It’s hard to say goodbye to musical theater as emotionally compelling, humorously spirited, visually appealing and vocally thrilling as the latest national tour of the 1981 Tony Award-winning musical “Dreamgirls,” the terrific season finale of the Victoria Theatre Association’s 2012-13 Premier Health Broadway Series dazzlingly staged by director/choreographer Robert Longbottom at the Schuster Center.
Conceived by Michael Bennett (“A Chorus Line”) and featuring a fantastic score by Henry Kreiger and librettist/lyricist Tom Eyen, “Dreamgirls” is a predominately sung-through, Motown-inspired tale skillfully and breezily chronicling the triumphs and torment of a female R&B trio during the 1960s and 1970s. Loosely based on the tumultuousness associated with Diana Ross and The Supremes, the musical weaves absorbing themes of ambition, disillusionment, greed, image, sacrifice, heartache, love, family and forgiveness into a revealing look at African-Americans desperately pursuing the American dream at any cost during a particularly thorny time when it was very difficult for R&B music to crossover to the pop charts.
Charity Dawson, delivering one of the best performances of the season and blessed with a voice that can be considered an R&B hybrid of Jill Scott and Ledisi, is a marvelous focal point as overbearing, plus-sized diva Effie Melody White. Dawson turns the wonderfully complex Effie into a demanding force to be reckoned with as the lead (and loudest) singer of the Dreamettes who long to become stars but initially settle for singing backup to James Brown-esque showman James “Thunder” Early (the absolutely dynamic JoNathan Michael). When Dawson steps forward near the top of the show to fuel the forceful groove and saucy attitude within “Move (“You’re Steppin’ On My Heart),” there’s no doubt the show is in immensely capable hands. And when Effie’s promising world begins to crack the moment the Dreamettes’ shady manager Curtis Taylor, Jr. (a slick, proper and confidently cool Deonte’ Warren) repackages the group as the Dreams and taps slender Deena Jones (the demure yet determined Jasmin Richardson) to sing lead, Dawson astutely escalates Effie’s heartbreak. In fact, the final 30 minutes of Act 1 are not to be missed as the touching “Family” segues into the driving, spine-tingling title tune (beautifully and gracefully led by Robinson) and ultimately reaches a gripping climax with the fabulous squabble “It’s All Over” and Dawson’s powerhouse rendition of “And I Am Telling You I’m Not Going,” which sparked rapturous applause on opening night long before its iconic final notes. However, I must admit Dawson’s equally visceral “I Am Changing,” featuring one of many stunning costume changes, is a joyously life-affirming Act 2 roof-raiser worth the price of admission. This production, heightened by Longbottom’s superb transitions, also wisely incorporates the soul-bearing ballad “Listen” from the 2006 Academy Award-winning film version, allowing Dawson and Richardson another ample opportunity to showcase their full-throttle vocals within a perfectly honest moment of reconciliation between Effie and Deena.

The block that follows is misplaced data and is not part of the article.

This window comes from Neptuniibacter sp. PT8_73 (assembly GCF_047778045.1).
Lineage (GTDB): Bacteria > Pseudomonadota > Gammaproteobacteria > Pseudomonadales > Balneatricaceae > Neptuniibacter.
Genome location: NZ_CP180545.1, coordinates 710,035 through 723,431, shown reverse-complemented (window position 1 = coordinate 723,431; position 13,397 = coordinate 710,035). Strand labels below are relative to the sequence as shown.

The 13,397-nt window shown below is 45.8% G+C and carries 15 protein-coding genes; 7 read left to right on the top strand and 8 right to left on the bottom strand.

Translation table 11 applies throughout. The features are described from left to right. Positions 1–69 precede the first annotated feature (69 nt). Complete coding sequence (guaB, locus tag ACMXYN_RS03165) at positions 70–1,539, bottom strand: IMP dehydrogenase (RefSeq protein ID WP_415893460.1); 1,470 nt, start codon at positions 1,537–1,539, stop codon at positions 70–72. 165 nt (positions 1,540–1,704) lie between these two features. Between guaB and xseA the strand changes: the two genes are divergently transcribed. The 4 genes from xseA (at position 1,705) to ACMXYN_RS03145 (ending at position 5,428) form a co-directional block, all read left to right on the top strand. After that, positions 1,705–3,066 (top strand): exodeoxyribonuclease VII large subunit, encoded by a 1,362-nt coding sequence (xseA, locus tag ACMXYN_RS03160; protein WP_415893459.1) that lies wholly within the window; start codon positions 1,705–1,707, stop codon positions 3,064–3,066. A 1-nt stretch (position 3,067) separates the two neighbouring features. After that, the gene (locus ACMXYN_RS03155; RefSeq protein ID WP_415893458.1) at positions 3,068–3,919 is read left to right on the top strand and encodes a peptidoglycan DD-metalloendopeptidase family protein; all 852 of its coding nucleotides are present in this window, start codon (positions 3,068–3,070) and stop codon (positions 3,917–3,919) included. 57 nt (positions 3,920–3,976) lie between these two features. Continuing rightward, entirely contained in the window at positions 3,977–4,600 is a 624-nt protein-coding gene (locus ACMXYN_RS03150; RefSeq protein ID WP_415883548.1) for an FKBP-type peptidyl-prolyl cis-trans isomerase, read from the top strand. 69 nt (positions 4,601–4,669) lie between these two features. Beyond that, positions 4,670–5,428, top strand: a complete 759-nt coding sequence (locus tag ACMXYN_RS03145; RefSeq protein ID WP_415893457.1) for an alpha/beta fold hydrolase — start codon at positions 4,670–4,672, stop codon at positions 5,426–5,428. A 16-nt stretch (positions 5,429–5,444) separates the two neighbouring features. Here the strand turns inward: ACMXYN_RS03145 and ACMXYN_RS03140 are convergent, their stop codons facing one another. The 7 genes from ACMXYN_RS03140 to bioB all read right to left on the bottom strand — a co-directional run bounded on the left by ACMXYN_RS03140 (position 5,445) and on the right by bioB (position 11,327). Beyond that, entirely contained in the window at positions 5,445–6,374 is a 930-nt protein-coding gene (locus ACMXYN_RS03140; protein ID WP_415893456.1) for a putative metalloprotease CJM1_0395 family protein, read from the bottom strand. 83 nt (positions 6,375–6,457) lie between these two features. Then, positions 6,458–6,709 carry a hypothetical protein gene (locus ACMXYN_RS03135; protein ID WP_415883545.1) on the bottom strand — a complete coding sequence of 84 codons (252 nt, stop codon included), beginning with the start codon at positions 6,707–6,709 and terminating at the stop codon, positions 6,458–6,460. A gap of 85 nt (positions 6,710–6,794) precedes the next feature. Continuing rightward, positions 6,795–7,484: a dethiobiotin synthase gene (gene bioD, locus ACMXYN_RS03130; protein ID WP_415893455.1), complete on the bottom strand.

In addition to the aforementioned Michael’s gospel-tinged vigor in a role he was born to play, excellent featured performances are given by the delightfully spunky
Tonyia Myrie Rue as Lorrell Robinson (the agitated fury within her deliciously fiery rendition of “Ain’t No Party” nearly rises to showstopping proportions), the amiable Terrance Johnson as Effie’s brother C.C., the lovely Kimberly Michelle Thomas as Michelle Morris, and the believably disgruntled Kolby Kindle as Early’s longtime manager Marty whose outright disdain for Curtis is always palpable.
Elsewhere, Shane Sparks, a phenomenal hip-hop choreographer known for his work on “So You Think You Can Dance,” provides sharp and vigorous routines for the male ensemble, particularly the rip-roaring “Steppin’ to the Bad Side.” Costumer William Ivey Long is responsible for an array of utterly gorgeous gowns and other colorful period designs. Robin Wagner’s original, understated scenic design is effectively enhanced by Howard Werner’s large, eye-catching LED panels that winningly expand the storytelling. Ken Billington’s splendid lighting design adds just the right amount of razzle dazzle. Conductor Jon Balcourt leads an outstanding orchestra that rarely pauses throughout this rich musical landscape. In fact, a driving rhythm lightly underscores certain Act 1 book scenes.
Thanks to a vibrant cast and striking new technical elements, “Dreamgirls” remains an infectious crowd-pleaser.
“Dreamgirls” continues through June 9 at the Schuster Center, Second and Main Streets, Dayton. Performances are Thursday and Friday at 8 p.m., Saturday at 2 and 8 p.m., and Sunday at 2 and 7:30 p.m. Act One: 75 minutes; Act Two: 60 minutes. Tickets are $40-$86. Call Ticket Center Stage at (937) 228-3630 or visit www.ticketcenterstage.com
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